• age
  • sex
  • ethnicity
  • income
  • full and part-time employment
  • sector
  • nation
  • region

Appendix 3: reviewing employment law

This was a supporting detail page of the main policy document.

The Employment Law Review, led by the Department for Business, Innovation and Skills (BIS), started in 2010 and will end in 2015.

The review is looking at all employment laws to make sure they offer maximum flexibility for employers and employees. This should encourage employers to take on more staff, supporting enterprise and growth.

We want to reduce the burdens on businesses and help them manage all aspects of an employment relationship while protecting fairness for employees.

As a result of the review we have:

Resolving employment disputes

The Enterprise and Regulatory Reform Bill will make it easier and more efficient to resolve employment disputes by:

  • offering free conciliation with Acas to help resolve disputes before employees make a claim
  • making it easier to agree a settlement agreement to end an employment relationship
  • allowing judges to sit alone in employment appeal tribunals

See also the guidance on resolving employment disputes.

Dismissing staff

We asked for views on compensated no fault dismissals (NFDs) for micro businesses with fewer than 10 employees. Our response states that, as there wasn’t a strong case for NFD we’re not taking the idea further.

The employer’s charter

We need to make sure employment law both protects employees and allows businesses to operate effectively to support economic growth.

The employer’s charter aims to help employers understand exactly what they can and can’t do when managing staff. It includes details of what employers can ask employees and what businesses can do if there are problems.

See also the guidance on employment law.

Appendix 4: providing guidance on employment law

This was a supporting detail page of the main policy document.

The government is reviewing employment laws and is looking particularly at regulations that can put employers off hiring new staff.

As part of this review, we want to improve guidance on employment law to make sure it’s accurate and useful.

Guidance on the dismissal process

Ending an employment relationship can be time-consuming and stressful to both employees and employers. Employers say that one of their main concerns is that they find it difficult to dismiss under-performing staff.

We’d like to help by making guidance on the dismissal process simpler. Workers need to know what’s expected of them, and employers need to understand how to dismiss poorly-performing workers.

Acas has published a guide to the dismissals process aimed at small businesses.

Guidance on discipline and grievance

The Acas code of practice on discipline and grievance is a guide for employers and employees on dealing with problems at work.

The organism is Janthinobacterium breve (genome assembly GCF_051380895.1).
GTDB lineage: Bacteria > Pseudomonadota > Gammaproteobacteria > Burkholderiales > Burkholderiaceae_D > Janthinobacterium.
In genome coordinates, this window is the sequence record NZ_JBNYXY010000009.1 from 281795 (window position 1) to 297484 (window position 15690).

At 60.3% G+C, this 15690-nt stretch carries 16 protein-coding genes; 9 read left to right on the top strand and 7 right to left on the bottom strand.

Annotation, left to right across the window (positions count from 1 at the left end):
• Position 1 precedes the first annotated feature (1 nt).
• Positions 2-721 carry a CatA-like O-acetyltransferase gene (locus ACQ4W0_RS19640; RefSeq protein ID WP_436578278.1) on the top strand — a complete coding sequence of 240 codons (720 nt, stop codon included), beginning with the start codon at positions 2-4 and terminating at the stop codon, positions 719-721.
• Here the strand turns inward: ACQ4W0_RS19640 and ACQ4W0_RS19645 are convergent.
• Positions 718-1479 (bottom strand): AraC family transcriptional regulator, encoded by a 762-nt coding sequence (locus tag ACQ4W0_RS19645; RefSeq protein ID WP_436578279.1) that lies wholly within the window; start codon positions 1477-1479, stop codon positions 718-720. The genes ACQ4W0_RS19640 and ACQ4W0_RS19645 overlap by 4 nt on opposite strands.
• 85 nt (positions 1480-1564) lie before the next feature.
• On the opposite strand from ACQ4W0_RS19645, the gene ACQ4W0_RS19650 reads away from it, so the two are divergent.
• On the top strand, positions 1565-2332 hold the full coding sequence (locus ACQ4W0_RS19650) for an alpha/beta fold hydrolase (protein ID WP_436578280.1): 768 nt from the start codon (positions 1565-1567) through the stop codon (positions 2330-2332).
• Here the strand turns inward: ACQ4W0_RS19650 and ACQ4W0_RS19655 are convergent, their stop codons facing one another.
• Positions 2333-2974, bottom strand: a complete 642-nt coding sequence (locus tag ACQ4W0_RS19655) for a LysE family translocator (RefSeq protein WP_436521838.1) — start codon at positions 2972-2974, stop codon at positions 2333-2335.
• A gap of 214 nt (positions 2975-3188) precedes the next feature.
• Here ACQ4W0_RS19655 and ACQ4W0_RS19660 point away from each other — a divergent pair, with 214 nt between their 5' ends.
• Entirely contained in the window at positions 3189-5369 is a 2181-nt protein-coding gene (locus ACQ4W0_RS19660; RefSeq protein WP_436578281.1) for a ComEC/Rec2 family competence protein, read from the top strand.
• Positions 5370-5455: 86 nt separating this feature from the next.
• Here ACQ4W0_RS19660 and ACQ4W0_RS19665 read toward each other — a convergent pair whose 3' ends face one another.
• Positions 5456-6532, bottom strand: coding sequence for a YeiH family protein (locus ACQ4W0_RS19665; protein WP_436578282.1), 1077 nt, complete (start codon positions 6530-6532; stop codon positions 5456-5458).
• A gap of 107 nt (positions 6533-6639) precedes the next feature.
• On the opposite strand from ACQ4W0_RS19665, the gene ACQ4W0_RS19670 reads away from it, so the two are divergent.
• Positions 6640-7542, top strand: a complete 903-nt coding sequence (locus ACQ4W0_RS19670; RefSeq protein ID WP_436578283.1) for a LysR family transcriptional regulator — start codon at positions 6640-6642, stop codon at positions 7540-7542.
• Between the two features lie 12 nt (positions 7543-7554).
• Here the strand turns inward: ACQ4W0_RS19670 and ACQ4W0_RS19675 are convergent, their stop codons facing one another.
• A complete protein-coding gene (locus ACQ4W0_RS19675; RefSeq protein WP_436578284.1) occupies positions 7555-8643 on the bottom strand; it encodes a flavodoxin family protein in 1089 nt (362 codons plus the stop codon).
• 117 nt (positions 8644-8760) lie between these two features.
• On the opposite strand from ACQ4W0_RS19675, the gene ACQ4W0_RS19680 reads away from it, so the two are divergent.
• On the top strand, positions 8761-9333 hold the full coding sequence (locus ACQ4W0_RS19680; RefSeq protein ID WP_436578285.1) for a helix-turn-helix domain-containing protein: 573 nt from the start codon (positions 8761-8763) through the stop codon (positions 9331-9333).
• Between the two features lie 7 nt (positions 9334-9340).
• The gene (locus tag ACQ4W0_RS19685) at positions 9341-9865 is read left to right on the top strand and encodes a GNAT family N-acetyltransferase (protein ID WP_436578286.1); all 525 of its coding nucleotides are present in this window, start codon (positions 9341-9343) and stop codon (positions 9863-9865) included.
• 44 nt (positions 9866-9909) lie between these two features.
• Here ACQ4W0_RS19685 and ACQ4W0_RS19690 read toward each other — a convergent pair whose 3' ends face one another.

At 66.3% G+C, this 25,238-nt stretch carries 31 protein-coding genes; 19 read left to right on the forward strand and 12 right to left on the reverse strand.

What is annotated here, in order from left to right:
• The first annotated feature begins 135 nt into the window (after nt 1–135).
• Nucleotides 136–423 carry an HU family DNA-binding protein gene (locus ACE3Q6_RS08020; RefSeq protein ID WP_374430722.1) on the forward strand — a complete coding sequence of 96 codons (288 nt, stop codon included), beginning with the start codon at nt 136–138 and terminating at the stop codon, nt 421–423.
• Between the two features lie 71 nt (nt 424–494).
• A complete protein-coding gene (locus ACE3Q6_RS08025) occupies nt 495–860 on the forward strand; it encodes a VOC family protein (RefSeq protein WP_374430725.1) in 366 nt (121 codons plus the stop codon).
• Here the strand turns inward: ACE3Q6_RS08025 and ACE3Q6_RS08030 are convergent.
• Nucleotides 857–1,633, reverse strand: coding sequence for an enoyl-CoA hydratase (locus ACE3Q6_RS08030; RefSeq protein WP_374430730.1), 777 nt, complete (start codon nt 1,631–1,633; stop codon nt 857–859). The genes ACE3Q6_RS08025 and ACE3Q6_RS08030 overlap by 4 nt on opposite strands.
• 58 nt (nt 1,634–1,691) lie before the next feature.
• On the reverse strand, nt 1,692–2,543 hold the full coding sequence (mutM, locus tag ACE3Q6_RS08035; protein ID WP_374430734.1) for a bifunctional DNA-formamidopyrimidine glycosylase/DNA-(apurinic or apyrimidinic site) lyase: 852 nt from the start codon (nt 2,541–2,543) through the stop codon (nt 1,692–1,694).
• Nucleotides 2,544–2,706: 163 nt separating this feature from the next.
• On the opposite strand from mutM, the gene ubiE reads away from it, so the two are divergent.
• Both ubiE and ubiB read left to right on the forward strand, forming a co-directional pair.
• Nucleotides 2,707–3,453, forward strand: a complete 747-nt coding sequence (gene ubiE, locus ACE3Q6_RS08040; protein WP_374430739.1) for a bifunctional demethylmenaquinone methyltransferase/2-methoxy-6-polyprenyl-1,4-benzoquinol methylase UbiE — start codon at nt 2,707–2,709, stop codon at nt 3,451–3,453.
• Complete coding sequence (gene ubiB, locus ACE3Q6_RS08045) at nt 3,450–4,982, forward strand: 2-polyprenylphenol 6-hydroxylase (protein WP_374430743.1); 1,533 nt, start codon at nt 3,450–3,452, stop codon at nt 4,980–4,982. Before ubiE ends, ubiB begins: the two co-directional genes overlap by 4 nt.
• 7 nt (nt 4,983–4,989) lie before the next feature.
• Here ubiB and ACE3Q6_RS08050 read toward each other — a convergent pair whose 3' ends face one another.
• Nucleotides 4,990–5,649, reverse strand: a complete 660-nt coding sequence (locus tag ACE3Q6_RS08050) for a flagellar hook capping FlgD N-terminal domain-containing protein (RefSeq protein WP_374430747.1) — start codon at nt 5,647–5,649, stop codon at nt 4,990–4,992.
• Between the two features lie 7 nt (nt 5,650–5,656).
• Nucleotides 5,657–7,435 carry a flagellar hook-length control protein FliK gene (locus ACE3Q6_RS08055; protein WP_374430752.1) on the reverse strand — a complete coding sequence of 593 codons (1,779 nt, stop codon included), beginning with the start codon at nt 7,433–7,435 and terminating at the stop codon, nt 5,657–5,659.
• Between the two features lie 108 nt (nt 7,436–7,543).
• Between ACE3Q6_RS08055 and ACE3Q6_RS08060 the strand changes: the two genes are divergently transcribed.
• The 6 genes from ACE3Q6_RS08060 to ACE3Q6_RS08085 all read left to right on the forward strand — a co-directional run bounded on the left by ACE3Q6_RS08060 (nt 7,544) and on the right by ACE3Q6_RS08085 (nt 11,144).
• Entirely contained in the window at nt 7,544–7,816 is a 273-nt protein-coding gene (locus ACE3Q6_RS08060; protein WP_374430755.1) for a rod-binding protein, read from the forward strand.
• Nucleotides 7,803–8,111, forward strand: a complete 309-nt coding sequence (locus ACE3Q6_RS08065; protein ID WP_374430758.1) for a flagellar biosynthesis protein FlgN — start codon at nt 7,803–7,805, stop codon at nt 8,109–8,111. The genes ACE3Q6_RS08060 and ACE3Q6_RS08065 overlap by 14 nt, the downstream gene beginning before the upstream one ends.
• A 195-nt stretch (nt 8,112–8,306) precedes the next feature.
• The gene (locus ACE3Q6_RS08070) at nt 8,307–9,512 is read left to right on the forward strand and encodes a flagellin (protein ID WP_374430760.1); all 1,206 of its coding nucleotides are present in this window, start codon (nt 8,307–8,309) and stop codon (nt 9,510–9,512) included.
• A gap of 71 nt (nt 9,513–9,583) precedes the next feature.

Acas has published guidelines for smaller businesses.

Guidance on employment law

See also the guidance on employing people and working, jobs and pensions.

You can also get advice on workplace disputes and employment rights from Acas or the Pay and work rights helpline.

Appendix 5: introducing more flexible working practices

This was a supporting detail page of the main policy document.

The government has introduced more flexible working practices so that:

  • employees can work as long as they want to
  • fathers can share leave after a child is born

Phasing out the compulsory retirement age

In July 2010 we published a consultation on whether a compulsory retirement age of 65 was appropriate and necessary.

The government response to the consultation proposed a 6-month transitional period ending with full abolition of the default retirement age in October 2011.

Employers can still have a compulsory retirement age if they can justify it clearly.

We’ve also:

  • encouraged the use of flexible retirement arrangements where employees work part-time and get part of their pension
  • removed the need for employers to give a minimum of 6 months’ notice of retirement
  • removed the right of employees to request to work beyond their retirement age

See the guidance on retirement. Acas also provide guidance to help employers with conversations with their employees about retirement plans.

Additional paternity leave and pay

In April 2010 new regulations gave fathers additional paternity leave and pay.

Eligible fathers can take up to 26 weeks additional paternity leave. This leave can be paid if taken during their partner’s Statutory Maternity Pay period. It will be counted as unpaid leave if taken afterwards.

This gives parents more choice about how they share child care responsibilities. Mothers can return to work early, allowing fathers to take leave instead.

See the guidance on paternity leave.

Appendix 6: setting and enforcing the National Minimum Wage

This was a supporting detail page of the main policy document.

The National Minimum Wage (NMW) protects workers on a low income and is one of the most important workplace rights.

The NMW rates changed in response to the Low Pay Commission’s 2013 recommendations.

From October 2014 the hourly NMW rates increased for:

  • adults: from £6.31 to £6.50
  • 18 to 20 year olds: from £5.03 to £5.13
  • 16 to 17 year olds: from £3.72 to £3.79
  • apprentices under 19 or those in their first year: from £2.68 to £2.73

We also increased the accommodation offset from £4.91 to £5.08.